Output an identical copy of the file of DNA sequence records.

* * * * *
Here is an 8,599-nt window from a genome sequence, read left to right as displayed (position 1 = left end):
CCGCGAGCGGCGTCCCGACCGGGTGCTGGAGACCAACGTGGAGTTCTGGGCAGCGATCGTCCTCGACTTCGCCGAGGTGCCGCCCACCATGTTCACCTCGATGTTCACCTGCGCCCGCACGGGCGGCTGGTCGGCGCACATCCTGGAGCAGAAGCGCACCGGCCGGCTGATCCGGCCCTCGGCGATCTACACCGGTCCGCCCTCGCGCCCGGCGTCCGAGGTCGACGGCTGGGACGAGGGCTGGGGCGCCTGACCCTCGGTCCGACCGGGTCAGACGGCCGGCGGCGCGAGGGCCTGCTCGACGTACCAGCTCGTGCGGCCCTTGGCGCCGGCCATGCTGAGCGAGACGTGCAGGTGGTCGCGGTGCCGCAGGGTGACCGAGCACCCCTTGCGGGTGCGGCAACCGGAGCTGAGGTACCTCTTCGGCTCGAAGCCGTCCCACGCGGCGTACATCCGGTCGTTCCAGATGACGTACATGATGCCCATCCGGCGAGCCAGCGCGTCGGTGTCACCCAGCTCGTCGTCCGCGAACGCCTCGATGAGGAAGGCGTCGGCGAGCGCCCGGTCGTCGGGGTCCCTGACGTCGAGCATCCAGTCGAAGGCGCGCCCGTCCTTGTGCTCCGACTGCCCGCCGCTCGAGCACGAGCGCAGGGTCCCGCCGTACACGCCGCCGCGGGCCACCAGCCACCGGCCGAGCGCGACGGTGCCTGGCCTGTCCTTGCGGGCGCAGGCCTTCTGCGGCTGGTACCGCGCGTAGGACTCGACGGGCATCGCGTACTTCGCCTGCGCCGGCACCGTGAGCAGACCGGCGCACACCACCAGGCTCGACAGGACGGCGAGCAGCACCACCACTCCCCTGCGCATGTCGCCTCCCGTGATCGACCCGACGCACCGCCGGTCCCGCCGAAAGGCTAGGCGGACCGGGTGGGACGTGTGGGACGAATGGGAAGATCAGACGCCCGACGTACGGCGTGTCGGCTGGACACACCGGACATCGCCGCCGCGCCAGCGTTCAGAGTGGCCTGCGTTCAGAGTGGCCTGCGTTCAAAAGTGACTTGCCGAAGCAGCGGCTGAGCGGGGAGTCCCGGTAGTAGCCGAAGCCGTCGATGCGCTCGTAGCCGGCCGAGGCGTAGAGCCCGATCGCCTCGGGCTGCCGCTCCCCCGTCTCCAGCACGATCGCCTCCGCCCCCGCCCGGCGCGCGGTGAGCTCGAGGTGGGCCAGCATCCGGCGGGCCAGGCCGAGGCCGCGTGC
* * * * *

Here is an 8,599-nt window from a genome sequence, read left to right as displayed (position 1 = left end):
CCGCGAGCGGCGTCCCGACCGGGTGCTGGAGACCAACGTGGAGTTCTGGGCAGCGATCGTCCTCGACTTCGCCGAGGTGCCGCCCACCATGTTCACCTCGATGTTCACCTGCGCCCGCACGGGCGGCTGGTCGGCGCACATCCTGGAGCAGAAGCGCACCGGCCGGCTGATCCGGCCCTCGGCGATCTACACCGGTCCGCCCTCGCGCCCGGCGTCCGAGGTCGACGGCTGGGACGAGGGCTGGGGCGCCTGACCCTCGGTCCGACCGGGTCAGACGGCCGGCGGCGCGAGGGCCTGCTCGACGTACCAGCTCGTGCGGCCCTTGGCGCCGGCCATGCTGAGCGAGACGTGCAGGTGGTCGCGGTGCCGCAGGGTGACCGAGCACCCCTTGCGGGTGCGGCAACCGGAGCTGAGGTACCTCTTCGGCTCGAAGCCGTCCCACGCGGCGTACATCCGGTCGTTCCAGATGACGTACATGATGCCCATCCGGCGAGCCAGCGCGTCGGTGTCACCCAGCTCGTCGTCCGCGAACGCCTCGATGAGGAAGGCGTCGGCGAGCGCCCGGTCGTCGGGGTCCCTGACGTCGAGCATCCAGTCGAAGGCGCGCCCGTCCTTGTGCTCCGACTGCCCGCCGCTCGAGCACGAGCGCAGGGTCCCGCCGTACACGCCGCCGCGGGCCACCAGCCACCGGCCGAGCGCGACGGTGCCTGGCCTGTCCTTGCGGGCGCAGGCCTTCTGCGGCTGGTACCGCGCGTAGGACTCGACGGGCATCGCGTACTTCGCCTGCGCCGGCACCGTGAGCAGACCGGCGCACACCACCAGGCTCGACAGGACGGCGAGCAGCACCACCACTCCCCTGCGCATGTCGCCTCCCGTGATCGACCCGACGCACCGCCGGTCCCGCCGAAAGGCTAGGCGGACCGGGTGGGACGTGTGGGACGAATGGGAAGATCAGACGCCCGACGTACGGCGTGTCGGCTGGACACACCGGACATCGCCGCCGCGCCAGCGTTCAGAGTGGCCTGCGTTCAGAGTGGCCTGCGTTCAAAAGTGACTTGCCGAAGCAGCGGCTGAGCGGGGAGTCCCGGTAGTAGCCGAAGCCGTCGATGCGCTCGTAGCCGGCCGAGGCGTAGAGCCCGATCGCCTCGGGCTGCCGCTCCCCCGTCTCCAGCACGATCGCCTCCGCCCCCGCCCGGCGCGCGGTGAGCTCGAGGTGGGCCAGCATCCGGCGGGCCAGGCCGAGGCCGCGTGC